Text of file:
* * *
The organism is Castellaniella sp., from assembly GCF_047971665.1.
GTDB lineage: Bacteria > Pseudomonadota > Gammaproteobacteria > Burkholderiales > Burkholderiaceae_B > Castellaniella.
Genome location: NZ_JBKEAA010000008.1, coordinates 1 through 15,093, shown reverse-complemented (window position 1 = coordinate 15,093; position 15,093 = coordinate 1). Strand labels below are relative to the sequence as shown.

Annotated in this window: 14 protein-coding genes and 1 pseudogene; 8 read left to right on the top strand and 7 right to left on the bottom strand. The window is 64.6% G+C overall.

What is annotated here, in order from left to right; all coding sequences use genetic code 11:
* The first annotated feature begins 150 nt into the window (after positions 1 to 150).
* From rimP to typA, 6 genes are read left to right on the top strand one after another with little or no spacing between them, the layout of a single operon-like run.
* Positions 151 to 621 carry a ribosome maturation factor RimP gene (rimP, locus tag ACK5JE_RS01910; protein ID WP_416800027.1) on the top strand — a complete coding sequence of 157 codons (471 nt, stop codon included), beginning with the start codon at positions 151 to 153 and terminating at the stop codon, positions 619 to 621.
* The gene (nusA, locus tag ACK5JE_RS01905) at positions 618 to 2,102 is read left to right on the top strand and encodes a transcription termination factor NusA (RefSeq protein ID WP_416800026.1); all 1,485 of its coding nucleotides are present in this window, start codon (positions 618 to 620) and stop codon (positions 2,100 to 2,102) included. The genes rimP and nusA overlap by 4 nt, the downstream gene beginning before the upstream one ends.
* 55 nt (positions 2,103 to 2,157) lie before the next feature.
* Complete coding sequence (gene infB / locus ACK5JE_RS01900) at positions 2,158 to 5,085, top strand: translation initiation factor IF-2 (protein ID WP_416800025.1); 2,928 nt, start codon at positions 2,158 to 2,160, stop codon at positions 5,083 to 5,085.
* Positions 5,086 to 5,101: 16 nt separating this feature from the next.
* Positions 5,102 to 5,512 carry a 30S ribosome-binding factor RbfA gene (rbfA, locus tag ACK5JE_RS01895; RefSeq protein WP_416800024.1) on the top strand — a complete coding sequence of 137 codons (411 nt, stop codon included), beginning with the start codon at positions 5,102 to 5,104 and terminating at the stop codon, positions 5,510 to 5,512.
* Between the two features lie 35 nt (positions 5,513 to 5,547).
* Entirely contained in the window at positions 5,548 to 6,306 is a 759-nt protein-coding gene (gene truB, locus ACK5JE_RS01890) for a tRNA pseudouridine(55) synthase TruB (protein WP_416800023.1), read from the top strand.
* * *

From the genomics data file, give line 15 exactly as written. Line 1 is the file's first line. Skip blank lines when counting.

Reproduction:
* Entirely contained in the window at positions 5,548 to 6,306 is a 759-nt protein-coding gene (gene truB, locus ACK5JE_RS01890) for a tRNA pseudouridine(55) synthase TruB (protein WP_416800023.1), read from the top strand.